EU countries are dumping 37 million items of junk plastic clothing in Kenya every year that are too dirty or damaged to be reused, an investigation of trade data has found. The findings have been corroborated by conditions on the ground.
The dumping of these garments—including those branded by big names like H&M, Nike and Yves Saint Laurent—has been creating serious health and environmental problems for vulnerable communities.
The investigation was carried out by Clean Up Kenya and Wildlight for the Changing Markets Foundation (CMF).
A report on the investigation, Trashion: The stealth export of waste plastic clothes to Kenya, was published Thursday, a day before the start of the London Fashion Week.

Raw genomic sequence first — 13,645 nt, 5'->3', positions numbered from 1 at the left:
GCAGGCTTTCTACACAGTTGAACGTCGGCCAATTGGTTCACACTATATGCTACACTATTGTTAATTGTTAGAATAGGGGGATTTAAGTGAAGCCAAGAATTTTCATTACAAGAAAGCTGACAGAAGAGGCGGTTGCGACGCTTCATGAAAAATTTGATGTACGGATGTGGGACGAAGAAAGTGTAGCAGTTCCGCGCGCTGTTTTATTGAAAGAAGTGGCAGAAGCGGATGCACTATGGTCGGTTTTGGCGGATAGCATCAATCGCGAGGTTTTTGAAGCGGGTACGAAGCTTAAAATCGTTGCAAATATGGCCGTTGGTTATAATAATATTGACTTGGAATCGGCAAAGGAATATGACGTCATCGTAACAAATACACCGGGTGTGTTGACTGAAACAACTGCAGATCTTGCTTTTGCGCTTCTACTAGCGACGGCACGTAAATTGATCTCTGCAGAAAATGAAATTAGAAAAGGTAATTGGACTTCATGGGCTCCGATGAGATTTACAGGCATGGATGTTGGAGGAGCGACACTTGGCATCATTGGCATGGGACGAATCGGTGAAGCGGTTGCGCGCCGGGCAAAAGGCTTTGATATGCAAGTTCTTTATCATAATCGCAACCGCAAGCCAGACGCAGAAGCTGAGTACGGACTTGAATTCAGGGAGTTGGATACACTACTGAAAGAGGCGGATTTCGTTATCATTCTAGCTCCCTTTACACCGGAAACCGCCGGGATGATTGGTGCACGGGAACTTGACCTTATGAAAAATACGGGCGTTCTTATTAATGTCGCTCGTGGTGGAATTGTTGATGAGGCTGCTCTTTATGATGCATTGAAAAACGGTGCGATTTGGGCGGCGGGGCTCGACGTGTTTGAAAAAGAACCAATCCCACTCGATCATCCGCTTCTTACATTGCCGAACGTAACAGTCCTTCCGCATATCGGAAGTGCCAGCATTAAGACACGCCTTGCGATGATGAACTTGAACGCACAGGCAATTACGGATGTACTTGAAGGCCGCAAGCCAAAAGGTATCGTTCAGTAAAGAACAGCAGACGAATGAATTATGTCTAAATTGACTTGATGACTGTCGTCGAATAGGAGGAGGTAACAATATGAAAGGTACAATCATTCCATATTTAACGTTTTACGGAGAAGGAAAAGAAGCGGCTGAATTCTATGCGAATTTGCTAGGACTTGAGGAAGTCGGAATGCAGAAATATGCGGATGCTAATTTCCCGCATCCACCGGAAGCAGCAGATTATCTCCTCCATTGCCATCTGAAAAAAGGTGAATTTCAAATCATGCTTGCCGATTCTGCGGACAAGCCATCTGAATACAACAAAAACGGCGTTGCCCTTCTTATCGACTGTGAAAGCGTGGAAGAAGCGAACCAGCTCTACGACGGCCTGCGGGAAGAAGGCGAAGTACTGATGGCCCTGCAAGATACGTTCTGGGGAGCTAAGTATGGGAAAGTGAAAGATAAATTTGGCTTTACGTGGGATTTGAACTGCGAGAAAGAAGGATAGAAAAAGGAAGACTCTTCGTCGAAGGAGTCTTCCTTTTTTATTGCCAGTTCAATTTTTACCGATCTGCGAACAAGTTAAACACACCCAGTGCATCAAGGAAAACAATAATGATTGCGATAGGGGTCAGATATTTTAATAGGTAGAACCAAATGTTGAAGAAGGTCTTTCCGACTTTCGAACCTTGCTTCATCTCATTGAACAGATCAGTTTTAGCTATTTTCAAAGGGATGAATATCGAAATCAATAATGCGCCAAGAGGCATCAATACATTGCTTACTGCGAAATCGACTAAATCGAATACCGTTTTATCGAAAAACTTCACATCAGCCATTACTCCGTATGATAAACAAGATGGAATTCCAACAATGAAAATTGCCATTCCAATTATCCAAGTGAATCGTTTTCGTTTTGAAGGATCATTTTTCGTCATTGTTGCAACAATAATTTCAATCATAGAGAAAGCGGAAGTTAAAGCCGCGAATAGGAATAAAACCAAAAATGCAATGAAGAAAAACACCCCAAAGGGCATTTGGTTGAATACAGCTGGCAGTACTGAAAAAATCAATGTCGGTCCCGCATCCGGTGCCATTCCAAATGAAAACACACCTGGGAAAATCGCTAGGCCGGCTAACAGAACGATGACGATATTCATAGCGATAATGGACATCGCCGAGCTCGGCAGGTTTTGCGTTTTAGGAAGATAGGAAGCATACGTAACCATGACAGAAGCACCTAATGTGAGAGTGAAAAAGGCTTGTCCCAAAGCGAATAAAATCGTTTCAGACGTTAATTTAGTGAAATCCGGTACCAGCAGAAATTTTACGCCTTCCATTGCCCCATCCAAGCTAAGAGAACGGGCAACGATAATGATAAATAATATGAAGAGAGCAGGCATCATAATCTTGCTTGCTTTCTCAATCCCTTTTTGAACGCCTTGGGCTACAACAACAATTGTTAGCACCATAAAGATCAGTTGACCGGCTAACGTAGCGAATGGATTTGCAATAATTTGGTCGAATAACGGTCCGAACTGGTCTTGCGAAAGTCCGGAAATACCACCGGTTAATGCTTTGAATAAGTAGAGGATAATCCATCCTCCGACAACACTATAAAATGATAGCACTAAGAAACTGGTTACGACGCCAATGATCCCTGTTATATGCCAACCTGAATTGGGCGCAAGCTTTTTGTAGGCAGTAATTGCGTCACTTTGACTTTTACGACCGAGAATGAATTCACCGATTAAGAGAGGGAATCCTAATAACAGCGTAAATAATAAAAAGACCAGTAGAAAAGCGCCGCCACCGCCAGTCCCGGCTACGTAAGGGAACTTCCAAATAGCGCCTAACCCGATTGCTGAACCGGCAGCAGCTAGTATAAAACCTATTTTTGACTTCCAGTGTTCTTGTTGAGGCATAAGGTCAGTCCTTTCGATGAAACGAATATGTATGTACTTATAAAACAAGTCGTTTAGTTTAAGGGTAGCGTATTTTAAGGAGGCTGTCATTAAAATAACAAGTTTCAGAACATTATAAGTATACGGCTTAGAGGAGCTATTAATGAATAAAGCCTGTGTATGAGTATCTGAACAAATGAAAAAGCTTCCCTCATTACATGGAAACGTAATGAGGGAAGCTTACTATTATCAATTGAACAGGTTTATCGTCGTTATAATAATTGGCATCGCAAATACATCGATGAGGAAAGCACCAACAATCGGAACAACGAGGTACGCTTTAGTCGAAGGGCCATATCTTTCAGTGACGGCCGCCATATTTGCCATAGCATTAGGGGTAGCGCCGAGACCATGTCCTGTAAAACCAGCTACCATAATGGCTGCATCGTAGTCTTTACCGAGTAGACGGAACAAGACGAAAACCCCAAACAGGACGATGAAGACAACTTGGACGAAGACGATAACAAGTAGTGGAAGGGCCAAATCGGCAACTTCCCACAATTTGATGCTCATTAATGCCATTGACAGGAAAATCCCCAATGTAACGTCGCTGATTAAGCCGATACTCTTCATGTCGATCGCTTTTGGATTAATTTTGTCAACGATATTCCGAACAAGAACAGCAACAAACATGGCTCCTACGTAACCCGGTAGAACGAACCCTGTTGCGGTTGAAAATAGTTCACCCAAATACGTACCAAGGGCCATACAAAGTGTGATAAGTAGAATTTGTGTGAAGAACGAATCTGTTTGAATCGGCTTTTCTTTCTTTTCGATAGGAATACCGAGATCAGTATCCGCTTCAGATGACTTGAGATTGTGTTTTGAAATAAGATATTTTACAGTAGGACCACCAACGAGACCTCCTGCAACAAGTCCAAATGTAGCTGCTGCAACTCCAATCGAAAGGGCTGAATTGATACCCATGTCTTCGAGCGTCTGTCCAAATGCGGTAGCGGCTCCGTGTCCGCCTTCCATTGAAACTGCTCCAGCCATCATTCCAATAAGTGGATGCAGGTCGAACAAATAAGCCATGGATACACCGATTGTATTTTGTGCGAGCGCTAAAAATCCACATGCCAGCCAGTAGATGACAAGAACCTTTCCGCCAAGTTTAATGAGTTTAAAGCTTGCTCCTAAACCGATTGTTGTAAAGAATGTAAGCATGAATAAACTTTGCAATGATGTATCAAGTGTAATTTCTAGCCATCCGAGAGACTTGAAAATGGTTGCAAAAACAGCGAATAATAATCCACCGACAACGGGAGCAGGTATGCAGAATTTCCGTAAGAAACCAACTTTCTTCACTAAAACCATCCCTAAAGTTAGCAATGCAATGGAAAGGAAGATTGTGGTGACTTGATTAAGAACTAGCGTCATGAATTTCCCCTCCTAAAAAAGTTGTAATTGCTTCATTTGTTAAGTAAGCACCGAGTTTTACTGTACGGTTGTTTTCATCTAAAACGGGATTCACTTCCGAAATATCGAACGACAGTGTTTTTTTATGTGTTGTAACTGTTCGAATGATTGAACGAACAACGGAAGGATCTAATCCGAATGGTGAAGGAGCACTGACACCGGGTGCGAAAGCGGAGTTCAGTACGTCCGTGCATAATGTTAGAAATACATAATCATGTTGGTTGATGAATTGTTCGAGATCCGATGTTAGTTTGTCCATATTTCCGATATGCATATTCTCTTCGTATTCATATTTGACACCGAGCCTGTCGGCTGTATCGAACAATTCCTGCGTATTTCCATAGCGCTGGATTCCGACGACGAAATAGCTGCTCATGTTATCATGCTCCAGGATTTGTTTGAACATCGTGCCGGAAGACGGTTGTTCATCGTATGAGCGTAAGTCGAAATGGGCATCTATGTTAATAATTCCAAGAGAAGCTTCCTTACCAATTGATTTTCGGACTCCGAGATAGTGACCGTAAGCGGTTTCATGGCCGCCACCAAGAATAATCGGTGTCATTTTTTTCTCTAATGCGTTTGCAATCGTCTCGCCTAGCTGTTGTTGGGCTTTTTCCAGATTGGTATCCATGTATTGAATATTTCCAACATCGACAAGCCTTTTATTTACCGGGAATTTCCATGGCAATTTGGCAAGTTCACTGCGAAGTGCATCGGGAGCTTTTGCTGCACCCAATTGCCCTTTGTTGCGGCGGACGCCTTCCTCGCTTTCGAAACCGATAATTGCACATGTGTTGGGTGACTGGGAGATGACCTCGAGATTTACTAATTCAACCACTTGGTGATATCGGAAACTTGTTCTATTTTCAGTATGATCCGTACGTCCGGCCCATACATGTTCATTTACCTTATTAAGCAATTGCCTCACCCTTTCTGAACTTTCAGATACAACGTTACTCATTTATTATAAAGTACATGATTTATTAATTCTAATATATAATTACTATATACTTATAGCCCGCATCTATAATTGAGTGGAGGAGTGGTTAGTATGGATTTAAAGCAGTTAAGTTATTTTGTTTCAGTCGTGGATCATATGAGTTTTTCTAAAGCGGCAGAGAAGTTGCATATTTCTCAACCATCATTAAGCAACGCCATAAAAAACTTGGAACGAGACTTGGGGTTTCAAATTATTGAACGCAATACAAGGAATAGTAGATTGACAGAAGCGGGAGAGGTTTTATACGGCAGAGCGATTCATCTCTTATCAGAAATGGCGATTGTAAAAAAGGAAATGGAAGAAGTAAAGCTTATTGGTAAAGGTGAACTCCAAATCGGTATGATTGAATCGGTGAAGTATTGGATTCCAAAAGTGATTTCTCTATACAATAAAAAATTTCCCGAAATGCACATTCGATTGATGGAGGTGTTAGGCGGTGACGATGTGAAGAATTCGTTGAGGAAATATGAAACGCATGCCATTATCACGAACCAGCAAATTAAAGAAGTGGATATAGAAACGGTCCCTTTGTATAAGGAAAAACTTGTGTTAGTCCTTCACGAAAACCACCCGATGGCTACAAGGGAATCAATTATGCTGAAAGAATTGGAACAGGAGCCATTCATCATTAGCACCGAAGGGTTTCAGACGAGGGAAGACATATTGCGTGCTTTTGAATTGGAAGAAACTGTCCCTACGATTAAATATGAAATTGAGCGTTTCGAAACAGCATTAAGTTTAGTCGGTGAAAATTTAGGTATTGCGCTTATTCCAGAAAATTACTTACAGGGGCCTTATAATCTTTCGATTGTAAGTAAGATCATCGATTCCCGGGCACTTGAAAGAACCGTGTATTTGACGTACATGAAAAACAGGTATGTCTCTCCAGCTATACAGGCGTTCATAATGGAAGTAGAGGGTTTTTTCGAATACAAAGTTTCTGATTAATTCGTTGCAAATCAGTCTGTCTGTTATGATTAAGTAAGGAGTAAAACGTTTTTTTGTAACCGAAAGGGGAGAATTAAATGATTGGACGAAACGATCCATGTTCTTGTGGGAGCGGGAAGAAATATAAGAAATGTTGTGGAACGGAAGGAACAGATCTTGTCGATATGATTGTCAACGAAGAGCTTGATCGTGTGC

The Overview: The report highlights fast fashion’s dependence on cheap plastic fabrics to make clothes that are not designed for repair or recycling and are increasingly seen as disposable.
- Exporting junk clothes to poorer countries has become an “escape valve” for “systemic overproduction” and a stealth waste stream that should be illegal.
- The team recorded shocking images of a sprawling Nairobi dump, located near several primary schools, showing waste in some places piled as high as a four-storied building and spilling into a river.
- The true scale of the problem is likely much larger because the investigation focused only on direct exports to Kenya.